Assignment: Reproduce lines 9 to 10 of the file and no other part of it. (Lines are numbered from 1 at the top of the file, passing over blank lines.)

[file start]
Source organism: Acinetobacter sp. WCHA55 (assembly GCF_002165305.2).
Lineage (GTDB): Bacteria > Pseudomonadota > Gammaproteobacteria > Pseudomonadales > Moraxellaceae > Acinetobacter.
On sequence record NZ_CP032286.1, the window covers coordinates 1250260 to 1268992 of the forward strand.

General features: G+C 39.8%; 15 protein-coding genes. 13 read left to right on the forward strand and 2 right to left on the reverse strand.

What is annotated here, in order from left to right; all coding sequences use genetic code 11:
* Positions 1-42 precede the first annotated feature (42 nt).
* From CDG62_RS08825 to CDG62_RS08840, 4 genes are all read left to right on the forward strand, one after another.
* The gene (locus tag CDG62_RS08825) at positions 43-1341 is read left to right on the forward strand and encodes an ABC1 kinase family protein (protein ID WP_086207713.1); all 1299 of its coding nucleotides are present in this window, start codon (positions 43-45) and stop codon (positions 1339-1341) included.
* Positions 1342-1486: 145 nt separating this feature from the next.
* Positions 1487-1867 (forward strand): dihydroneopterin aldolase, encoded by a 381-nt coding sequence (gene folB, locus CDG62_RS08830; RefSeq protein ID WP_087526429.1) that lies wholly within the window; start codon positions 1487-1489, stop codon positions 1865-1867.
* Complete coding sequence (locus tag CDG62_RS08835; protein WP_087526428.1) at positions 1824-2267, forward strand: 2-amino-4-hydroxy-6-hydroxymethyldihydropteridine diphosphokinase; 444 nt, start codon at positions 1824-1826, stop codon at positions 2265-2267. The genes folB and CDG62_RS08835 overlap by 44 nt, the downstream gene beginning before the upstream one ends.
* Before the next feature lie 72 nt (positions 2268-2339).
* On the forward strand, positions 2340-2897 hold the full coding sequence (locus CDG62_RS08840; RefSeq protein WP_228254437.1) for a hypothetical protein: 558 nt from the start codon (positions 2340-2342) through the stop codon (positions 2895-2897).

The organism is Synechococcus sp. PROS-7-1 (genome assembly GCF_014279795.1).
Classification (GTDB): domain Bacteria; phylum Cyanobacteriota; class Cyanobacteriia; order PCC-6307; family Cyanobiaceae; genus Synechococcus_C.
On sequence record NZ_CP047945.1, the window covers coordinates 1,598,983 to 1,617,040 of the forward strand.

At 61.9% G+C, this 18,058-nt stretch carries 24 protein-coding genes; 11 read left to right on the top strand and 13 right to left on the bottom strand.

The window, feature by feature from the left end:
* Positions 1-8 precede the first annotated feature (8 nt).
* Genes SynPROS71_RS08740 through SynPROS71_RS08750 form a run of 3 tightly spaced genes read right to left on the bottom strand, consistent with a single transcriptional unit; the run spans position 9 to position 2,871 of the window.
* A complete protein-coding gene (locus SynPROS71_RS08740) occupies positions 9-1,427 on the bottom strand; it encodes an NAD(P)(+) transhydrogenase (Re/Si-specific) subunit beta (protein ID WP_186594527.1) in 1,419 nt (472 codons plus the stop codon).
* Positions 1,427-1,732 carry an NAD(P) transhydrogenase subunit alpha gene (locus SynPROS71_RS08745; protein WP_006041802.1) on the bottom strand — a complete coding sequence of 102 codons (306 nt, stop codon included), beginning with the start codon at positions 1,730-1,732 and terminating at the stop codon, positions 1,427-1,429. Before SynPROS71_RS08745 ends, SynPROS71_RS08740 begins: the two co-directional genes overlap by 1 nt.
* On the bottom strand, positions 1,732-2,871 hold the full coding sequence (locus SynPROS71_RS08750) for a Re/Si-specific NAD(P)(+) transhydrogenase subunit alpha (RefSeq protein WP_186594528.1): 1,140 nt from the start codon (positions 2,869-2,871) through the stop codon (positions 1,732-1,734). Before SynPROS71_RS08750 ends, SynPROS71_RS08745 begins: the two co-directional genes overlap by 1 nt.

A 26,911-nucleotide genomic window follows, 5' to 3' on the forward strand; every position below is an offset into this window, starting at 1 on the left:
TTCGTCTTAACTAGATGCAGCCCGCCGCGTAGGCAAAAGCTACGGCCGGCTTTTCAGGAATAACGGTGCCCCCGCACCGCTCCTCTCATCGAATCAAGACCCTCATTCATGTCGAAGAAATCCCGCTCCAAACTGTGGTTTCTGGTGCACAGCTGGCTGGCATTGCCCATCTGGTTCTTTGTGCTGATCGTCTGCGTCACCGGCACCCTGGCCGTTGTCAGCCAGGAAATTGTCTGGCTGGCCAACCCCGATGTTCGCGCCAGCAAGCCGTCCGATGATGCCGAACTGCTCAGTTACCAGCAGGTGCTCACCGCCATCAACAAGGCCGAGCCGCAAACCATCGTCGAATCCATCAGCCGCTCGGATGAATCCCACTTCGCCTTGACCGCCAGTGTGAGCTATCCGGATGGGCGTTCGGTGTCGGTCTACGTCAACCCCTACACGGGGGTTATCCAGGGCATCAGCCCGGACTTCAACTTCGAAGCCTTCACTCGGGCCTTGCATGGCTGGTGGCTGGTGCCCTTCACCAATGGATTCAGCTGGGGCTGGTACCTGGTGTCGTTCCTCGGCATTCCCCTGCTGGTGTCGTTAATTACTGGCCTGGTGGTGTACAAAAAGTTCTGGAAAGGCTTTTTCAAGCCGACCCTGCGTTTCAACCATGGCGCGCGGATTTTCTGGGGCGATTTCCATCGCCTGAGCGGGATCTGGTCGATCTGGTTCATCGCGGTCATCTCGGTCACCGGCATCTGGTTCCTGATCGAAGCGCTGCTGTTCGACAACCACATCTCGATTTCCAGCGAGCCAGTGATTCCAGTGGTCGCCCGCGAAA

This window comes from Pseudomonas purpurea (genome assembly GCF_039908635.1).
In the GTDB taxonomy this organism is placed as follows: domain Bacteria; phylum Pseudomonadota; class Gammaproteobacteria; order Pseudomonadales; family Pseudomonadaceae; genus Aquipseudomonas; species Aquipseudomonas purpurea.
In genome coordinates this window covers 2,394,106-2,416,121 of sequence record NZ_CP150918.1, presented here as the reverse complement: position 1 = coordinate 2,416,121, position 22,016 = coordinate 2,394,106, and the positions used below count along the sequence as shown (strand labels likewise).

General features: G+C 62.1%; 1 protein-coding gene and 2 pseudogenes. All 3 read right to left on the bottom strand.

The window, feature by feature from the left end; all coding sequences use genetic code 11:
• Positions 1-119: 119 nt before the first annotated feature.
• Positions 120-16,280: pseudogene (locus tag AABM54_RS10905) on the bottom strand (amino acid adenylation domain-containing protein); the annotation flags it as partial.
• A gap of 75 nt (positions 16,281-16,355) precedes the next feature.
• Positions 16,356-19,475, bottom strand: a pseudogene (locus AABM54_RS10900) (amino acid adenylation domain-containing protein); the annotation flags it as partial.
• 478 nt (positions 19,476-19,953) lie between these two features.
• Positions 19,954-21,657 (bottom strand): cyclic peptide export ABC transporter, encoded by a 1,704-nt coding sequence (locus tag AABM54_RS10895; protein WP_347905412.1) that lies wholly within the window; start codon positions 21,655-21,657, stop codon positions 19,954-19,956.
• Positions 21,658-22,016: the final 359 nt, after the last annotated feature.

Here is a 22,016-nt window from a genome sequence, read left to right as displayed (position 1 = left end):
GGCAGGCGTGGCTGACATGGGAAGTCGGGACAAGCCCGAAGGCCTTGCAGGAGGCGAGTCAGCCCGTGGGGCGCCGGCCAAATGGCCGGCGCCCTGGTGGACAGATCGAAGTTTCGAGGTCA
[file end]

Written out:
* Positions 1342-1486: 145 nt separating this feature from the next.
* Positions 1487-1867 (forward strand): dihydroneopterin aldolase, encoded by a 381-nt coding sequence (gene folB, locus CDG62_RS08830; RefSeq protein ID WP_087526429.1) that lies wholly within the window; start codon positions 1487-1489, stop codon positions 1865-1867.